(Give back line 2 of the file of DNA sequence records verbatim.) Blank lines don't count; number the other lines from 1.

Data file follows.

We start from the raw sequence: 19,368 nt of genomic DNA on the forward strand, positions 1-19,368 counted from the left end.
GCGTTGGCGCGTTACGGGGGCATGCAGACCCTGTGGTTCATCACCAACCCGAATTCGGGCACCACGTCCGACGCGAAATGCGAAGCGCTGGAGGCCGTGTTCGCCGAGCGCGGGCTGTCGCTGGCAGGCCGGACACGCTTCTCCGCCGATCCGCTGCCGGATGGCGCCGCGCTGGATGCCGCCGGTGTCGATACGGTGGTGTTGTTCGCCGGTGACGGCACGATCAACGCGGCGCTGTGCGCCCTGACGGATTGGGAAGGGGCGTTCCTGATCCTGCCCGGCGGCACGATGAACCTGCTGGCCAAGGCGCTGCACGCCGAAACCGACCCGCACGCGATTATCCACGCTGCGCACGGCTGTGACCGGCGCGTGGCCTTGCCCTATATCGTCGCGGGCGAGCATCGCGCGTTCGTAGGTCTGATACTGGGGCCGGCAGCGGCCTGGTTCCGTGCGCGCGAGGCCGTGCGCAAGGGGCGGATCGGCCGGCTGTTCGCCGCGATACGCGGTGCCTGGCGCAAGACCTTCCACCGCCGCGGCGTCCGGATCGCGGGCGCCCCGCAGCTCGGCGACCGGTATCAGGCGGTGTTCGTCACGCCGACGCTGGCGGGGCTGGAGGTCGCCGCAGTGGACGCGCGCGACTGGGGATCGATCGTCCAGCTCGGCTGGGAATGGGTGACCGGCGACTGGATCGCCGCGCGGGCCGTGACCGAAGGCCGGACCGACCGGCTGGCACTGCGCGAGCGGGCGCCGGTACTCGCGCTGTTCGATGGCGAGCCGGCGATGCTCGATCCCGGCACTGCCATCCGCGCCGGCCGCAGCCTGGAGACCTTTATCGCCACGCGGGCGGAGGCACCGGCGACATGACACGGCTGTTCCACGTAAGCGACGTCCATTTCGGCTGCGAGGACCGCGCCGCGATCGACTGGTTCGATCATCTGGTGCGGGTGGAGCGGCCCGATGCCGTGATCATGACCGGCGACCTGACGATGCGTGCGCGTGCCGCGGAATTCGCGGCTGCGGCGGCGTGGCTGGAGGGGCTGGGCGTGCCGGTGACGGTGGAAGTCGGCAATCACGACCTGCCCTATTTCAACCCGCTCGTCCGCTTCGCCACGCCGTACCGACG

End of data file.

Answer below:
GCGTTGGCGCGTTACGGGGGCATGCAGACCCTGTGGTTCATCACCAACCCGAATTCGGGCACCACGTCCGACGCGAAATGCGAAGCGCTGGAGGCCGTGTTCGCCGAGCGCGGGCTGTCGCTGGCAGGCCGGACACGCTTCTCCGCCGATCCGCTGCCGGATGGCGCCGCGCTGGATGCCGCCGGTGTCGATACGGTGGTGTTGTTCGCCGGTGACGGCACGATCAACGCGGCGCTGTGCGCCCTGACGGATTGGGAAGGGGCGTTCCTGATCCTGCCCGGCGGCACGATGAACCTGCTGGCCAAGGCGCTGCACGCCGAAACCGACCCGCACGCGATTATCCACGCTGCGCACGGCTGTGACCGGCGCGTGGCCTTGCCCTATATCGTCGCGGGCGAGCATCGCGCGTTCGTAGGTCTGATACTGGGGCCGGCAGCGGCCTGGTTCCGTGCGCGCGAGGCCGTGCGCAAGGGGCGGATCGGCCGGCTGTTCGCCGCGATACGCGGTGCCTGGCGCAAGACCTTCCACCGCCGCGGCGTCCGGATCGCGGGCGCCCCGCAGCTCGGCGACCGGTATCAGGCGGTGTTCGTCACGCCGACGCTGGCGGGGCTGGAGGTCGCCGCAGTGGACGCGCGCGACTGGGGATCGATCGTCCAGCTCGGCTGGGAATGGGTGACCGGCGACTGGATCGCCGCGCGGGCCGTGACCGAAGGCCGGACCGACCGGCTGGCACTGCGCGAGCGGGCGCCGGTACTCGCGCTGTTCGATGGCGAGCCGGCGATGCTCGATCCCGGCACTGCCATCCGCGCCGGCCGCAGCCTGGAGACCTTTATCGCCACGCGGGCGGAGGCACCGGCGACATGACACGGCTGTTCCACGTAAGCGACGTCCATTTCGGCTGCGAGGACCGCGCCGCGATCGACTGGTTCGATCATCTGGTGCGGGTGGAGCGGCCCGATGCCGTGATCATGACCGGCGACCTGACGATGCGTGCGCGTGCCGCGGAATTCGCGGCTGCGGCGGCGTGGCTGGAGGGGCTGGGCGTGCCGGTGACGGTGGAAGTCGGCAATCACGACCTGCCCTATTTCAACCCGCTCGTCCGCTTCGCCACGCCGTACCGACG